This weekend: A Rare Nexus of Neo-Pagan, Jewish, Hindu, and Muslim Feasts

NEARLY everyone in North America is aware that September 22-23 is the official beginning of the autumn season. Since childhood, I’ve loved fall — the earthy colors, crunchy leaves, crisp evening air, and clear skies provide textural thrills for any writer, and cooler temperatures offer a much-needed respite following a long summer of triple digit afternoons. Of course, the fact that I have a fall birthday doesn’t hurt!

This year, however, brings us far more than a change of seasons. This weekend, as the first faint gleam of a new moon is sighted over the Middle East and elsewhere, a very rare convergence of celebrations begins.
— In Israel, the fall feast of Rosh Hashana starts a ten day clock culminating in the holiest of days, Yom Kippur.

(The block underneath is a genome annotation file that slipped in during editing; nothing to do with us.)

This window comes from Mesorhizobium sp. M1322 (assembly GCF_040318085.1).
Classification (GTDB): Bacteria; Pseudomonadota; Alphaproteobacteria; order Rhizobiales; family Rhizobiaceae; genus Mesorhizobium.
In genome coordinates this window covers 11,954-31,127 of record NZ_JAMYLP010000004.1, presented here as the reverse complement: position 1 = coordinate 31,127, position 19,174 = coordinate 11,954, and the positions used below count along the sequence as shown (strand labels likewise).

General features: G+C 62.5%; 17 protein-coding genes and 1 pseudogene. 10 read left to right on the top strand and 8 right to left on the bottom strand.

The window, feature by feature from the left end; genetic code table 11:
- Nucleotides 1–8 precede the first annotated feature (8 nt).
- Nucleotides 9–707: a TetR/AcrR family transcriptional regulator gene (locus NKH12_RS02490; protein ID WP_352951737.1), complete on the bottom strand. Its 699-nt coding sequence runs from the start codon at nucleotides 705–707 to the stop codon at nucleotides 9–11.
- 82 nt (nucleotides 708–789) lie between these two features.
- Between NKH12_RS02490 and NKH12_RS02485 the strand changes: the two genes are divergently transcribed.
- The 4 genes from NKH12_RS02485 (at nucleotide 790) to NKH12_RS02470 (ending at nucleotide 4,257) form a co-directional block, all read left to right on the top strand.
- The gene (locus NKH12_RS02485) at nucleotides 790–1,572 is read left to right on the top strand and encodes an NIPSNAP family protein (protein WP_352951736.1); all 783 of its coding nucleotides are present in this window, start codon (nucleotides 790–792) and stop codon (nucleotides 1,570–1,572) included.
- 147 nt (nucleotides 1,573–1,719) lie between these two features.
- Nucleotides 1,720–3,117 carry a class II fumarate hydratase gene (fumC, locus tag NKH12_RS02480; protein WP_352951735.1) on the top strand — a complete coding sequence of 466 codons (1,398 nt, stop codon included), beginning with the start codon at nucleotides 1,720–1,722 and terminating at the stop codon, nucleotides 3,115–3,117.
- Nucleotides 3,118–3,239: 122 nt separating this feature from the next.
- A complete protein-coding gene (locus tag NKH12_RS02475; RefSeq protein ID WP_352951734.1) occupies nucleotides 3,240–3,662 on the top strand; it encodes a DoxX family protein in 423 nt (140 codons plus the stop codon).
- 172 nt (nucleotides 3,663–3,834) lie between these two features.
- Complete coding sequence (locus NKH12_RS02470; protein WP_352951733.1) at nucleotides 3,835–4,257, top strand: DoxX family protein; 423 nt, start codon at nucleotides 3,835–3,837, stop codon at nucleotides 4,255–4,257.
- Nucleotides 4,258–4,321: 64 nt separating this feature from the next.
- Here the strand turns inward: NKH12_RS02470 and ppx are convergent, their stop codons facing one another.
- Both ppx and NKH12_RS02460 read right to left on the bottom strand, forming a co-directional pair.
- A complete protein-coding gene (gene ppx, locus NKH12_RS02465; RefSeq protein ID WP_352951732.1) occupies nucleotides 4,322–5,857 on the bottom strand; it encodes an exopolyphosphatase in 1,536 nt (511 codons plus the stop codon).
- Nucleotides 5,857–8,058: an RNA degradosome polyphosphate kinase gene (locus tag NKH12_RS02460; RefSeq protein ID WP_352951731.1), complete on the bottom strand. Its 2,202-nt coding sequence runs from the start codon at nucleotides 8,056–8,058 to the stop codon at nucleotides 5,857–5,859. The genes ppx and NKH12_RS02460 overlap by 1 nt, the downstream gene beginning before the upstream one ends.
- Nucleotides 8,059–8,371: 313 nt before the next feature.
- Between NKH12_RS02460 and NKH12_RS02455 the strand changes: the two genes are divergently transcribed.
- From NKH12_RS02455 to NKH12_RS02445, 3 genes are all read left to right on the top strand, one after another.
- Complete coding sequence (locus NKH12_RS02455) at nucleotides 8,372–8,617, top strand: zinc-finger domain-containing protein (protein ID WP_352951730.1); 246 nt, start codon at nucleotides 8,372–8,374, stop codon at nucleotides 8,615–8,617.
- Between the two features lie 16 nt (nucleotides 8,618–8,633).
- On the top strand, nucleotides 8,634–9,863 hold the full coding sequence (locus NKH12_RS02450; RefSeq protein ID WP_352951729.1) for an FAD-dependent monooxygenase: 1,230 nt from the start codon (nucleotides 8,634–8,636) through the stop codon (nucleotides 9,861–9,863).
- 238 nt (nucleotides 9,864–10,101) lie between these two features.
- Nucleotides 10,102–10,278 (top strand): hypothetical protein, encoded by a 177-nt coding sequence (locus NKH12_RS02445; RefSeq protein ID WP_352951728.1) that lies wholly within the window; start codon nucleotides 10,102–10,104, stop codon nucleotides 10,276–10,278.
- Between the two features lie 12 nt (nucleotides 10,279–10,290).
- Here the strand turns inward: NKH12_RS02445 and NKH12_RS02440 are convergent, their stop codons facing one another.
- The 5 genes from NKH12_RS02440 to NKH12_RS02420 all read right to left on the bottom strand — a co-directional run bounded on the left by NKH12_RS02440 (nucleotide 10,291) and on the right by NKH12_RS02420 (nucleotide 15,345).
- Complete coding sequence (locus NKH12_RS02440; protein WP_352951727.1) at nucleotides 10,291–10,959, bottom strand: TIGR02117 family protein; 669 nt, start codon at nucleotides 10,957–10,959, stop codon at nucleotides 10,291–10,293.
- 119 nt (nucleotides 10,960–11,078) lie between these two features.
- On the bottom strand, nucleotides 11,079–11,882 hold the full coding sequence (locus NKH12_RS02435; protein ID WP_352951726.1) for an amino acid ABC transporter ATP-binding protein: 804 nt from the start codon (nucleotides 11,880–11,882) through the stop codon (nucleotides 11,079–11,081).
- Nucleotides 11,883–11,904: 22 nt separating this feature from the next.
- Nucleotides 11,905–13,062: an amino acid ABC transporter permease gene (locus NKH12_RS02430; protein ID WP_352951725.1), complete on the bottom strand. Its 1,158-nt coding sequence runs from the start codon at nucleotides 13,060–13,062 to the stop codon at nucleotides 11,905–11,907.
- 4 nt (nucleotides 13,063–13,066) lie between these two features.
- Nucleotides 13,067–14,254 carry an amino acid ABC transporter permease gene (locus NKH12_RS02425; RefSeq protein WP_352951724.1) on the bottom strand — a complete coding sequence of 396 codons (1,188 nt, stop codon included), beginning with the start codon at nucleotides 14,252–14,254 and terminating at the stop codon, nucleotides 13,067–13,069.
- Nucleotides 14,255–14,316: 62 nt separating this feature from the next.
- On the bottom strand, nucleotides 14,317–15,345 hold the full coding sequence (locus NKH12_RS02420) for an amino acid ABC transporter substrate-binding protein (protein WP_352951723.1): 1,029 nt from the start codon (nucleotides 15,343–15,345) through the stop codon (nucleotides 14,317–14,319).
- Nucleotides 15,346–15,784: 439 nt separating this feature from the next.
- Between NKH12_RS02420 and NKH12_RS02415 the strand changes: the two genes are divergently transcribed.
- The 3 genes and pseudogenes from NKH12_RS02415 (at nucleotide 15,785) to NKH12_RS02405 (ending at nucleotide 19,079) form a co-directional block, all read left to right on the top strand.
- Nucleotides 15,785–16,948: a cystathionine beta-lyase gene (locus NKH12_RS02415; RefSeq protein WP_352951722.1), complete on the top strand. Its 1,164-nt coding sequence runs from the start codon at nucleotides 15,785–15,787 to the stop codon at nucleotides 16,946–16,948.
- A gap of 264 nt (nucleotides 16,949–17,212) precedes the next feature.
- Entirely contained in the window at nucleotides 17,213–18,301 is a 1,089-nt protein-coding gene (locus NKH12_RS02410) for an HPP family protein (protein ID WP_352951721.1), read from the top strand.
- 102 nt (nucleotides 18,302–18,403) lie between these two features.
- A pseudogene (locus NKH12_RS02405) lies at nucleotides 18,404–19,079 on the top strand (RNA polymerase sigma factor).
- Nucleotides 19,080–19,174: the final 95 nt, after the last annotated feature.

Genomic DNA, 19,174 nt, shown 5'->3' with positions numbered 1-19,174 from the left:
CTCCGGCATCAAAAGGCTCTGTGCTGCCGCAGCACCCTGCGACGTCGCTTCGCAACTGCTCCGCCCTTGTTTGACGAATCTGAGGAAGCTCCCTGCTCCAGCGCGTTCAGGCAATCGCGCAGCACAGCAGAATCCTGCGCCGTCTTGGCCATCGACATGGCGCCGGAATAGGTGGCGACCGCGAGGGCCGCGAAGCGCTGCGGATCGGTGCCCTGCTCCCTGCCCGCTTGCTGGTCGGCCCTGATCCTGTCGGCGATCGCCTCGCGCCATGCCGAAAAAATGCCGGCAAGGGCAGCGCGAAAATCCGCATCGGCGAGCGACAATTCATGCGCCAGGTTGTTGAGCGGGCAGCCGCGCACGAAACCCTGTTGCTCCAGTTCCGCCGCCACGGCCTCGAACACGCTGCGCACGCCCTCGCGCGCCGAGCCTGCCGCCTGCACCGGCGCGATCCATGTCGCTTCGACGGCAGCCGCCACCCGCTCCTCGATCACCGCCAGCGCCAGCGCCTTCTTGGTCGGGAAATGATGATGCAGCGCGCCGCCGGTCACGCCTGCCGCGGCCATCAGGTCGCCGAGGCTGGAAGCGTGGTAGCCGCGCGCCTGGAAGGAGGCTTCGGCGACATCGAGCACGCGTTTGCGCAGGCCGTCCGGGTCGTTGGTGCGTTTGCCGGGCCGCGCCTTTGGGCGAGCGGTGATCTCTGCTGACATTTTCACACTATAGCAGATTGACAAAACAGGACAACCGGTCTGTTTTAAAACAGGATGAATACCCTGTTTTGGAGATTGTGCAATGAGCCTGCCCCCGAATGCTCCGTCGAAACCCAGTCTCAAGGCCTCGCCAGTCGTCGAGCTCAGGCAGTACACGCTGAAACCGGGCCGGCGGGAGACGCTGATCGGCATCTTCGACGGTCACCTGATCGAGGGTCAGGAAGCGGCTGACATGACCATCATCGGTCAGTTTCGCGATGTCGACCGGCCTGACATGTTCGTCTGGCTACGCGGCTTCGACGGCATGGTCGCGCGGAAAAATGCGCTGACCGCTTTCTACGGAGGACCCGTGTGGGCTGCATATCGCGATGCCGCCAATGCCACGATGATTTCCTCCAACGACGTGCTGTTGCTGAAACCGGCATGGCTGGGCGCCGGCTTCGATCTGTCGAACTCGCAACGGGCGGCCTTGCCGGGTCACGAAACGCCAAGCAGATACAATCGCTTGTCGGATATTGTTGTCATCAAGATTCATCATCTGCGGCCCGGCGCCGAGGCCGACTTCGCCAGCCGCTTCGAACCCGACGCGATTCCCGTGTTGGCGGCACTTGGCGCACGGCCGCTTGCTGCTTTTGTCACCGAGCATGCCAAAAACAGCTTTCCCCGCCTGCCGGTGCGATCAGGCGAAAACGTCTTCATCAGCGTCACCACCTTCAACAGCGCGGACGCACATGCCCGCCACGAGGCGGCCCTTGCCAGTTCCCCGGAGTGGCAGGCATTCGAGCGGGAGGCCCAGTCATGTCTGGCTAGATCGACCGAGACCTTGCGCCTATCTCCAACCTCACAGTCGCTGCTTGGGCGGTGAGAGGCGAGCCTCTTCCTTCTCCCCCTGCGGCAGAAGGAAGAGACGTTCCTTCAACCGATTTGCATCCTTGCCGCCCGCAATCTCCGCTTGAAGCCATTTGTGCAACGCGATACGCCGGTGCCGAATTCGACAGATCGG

— For Muslims, the new moon sighting kicks off a one-month fast called Ramadan.
— In India, Hindus spy out the new moon to commence a semi-annual celebration called Navaratri.
— In the Northern Hemisphere, Neo-Pagans practice a new moon feast called ‘Harvest Home’ (aka ‘Mabon”).
— In the Southern Hemisphere, Neo-Pagans and Wiccans greet ‘Ostara’ (since they enter the spring season).

Now, to make this very rare convergence all the more spectacular, add an annular solar eclipse, taking place on September 22nd.

As a Christian, Rosh Hashana strikes a very personal chord in me, but we have to remember that there must be a reason why so many religions set aside this time of year for special celebration. As we approach this weekend, please be in prayer. According to Wiccan tradition, the veil between the worlds of substance and spirit thins during such times. Some Christians believe Christ’s rapture of the Church will occur during Rosh Hashana of some year.

We live in a physical realm, but you and I are also spiritual beings. Which feast will you be celebrating? Do you know Christ as your Savior? With all that’s happening this week, this might just be the perfect time for you to seek Him out.